The Town Estate

Melton history index

Its origins

The Town Estate, whose records date back to 1575, was instituted (after the abolition of the medieval guilds and charities) for the common good of all inhabitants of the town – each having the rights to graze the common land. Initially the Town Estate maintained the highways, pavements and bridges, and even provided street lighting well ahead of similar towns.

In 1849 the Estate bought the Lordship of Melton and received the tolls from the Market. For the rest of the 19th century the Town Estate was the main provider of schools in the Town.

As the Urban District Council and the County Council took over public services, the Town Estate concentrated its resources on the Public Markets on Tuesdays and Saturdays – utilising its funds more and more in the provision of Public amenities for leisure and sport, as the Egerton Park and Leicester Road land testify.

Feoffees

The Town Estate was overseen by Town Wardens and Feoffees, originally with no set term of office. Nowadays the officers are elected at a public meeting held annually in the Autumn.

At the time of the Enclosures Act (1760) they lost land and were charged with culpable neglect and mismanagement – though the court order was withdrawn. This incident led to a trust deed, or ‘charter’ of 1775, limiting the powers of the wardens.
Educational role:

Following the Reformation there are records to show that a Grammar Schoolmaster was employed in Melton, and the Town Wardens were soon involved in the school’s maintenance – the building sited in Nottingham Street.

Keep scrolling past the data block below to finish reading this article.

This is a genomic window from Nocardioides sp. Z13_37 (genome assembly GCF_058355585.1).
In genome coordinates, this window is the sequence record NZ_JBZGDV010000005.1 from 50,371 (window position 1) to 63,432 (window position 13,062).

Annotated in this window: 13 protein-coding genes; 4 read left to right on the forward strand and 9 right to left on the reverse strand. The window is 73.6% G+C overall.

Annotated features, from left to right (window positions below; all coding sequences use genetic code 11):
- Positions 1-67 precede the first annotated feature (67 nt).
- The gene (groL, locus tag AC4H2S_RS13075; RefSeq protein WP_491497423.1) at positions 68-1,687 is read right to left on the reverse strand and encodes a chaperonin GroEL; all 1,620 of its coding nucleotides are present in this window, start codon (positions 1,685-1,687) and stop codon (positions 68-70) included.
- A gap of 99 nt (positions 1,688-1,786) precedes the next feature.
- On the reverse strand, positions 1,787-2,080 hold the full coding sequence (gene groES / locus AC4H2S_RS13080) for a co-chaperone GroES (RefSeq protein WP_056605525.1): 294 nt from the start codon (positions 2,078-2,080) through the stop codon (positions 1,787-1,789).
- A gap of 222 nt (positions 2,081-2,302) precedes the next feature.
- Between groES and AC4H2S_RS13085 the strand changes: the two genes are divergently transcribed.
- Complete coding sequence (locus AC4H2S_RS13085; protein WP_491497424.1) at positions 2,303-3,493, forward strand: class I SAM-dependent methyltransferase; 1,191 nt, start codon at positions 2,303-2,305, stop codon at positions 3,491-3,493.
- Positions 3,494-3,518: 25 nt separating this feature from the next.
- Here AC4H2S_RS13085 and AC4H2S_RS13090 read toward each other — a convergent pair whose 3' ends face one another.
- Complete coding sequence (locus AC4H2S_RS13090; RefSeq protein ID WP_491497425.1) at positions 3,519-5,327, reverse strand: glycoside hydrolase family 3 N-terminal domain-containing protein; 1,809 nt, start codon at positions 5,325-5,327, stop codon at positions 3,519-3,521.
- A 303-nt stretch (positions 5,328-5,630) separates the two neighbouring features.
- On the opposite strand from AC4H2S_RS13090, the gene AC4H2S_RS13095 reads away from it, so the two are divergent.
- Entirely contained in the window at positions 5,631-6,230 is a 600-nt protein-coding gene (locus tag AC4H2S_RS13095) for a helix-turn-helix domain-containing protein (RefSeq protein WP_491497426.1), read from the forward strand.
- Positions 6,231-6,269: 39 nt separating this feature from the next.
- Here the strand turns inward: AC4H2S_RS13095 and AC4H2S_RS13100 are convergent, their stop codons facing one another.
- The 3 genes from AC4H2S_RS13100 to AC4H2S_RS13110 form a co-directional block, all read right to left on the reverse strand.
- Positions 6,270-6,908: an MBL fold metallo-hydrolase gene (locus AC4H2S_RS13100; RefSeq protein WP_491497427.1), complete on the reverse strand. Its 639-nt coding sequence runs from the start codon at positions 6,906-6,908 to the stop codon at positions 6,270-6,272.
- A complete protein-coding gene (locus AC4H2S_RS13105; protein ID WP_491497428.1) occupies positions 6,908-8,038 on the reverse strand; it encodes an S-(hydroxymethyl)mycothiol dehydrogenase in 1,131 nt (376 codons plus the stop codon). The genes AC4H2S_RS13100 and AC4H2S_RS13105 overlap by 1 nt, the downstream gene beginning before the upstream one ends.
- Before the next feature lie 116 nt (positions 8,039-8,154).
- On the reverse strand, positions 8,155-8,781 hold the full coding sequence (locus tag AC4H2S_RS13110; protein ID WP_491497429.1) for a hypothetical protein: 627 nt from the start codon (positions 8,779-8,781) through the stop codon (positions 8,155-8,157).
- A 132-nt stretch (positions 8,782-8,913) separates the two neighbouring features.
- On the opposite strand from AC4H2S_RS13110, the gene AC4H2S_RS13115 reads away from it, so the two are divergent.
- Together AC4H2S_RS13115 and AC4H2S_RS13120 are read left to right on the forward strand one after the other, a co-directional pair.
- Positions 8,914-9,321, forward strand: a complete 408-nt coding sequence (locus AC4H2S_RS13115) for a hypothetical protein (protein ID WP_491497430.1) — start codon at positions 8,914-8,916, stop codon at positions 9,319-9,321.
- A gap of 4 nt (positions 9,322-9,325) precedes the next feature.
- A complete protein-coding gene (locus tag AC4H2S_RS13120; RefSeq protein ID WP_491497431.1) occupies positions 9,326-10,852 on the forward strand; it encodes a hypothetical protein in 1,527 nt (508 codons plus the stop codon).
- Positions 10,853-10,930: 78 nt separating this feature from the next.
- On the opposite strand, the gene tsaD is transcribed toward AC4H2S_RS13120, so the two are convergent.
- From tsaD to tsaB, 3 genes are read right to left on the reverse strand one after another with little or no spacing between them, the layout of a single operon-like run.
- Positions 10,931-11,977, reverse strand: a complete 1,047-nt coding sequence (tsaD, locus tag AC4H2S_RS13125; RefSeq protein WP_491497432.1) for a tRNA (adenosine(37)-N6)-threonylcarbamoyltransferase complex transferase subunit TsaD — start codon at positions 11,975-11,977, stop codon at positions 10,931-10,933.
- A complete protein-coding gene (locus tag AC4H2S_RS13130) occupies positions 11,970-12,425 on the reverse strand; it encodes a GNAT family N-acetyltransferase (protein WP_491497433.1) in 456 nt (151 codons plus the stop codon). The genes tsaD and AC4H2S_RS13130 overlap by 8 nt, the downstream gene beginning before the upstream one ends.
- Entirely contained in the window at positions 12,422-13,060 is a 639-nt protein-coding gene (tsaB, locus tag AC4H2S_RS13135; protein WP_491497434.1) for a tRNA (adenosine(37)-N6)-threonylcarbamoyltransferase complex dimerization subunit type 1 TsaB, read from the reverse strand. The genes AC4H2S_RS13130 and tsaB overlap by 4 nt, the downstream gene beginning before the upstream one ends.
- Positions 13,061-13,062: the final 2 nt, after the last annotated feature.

In 17th century it would seem that a School was held in St Mary Church. In fact Melton had two Schools: the Free School for the poor, and the Grammar School for those able to pay.

In 1793 measures were taken to establish a Free Girl’s school – well ahead of educational provision elsewhere.

At the beginning of 19th century, all the Schools were moved to Kings Street, where they remained until, in 1849, schooling was divided between the Church School (C of E) and the British Infant School (undenominational). These schools the Town Estate maintained until the end of the 19th century.

By 1890 the Town Estate could no longer afford to maintain the educational system, and its maintenance progressively pass to the Town, County and National control.

20th century

As the Urban District Council took over public services, the Town Estate concentrated its resources on the Public Markets on Tuesdays and Saturdays – utilising its funds more and more in the provision of Public amenities for leisure and sport, as the Egerton Park and Leicester Road land testify.

The Town Estate’s Website

To get the most up to date information about the Town Estate, please visit their own website by clicking here.

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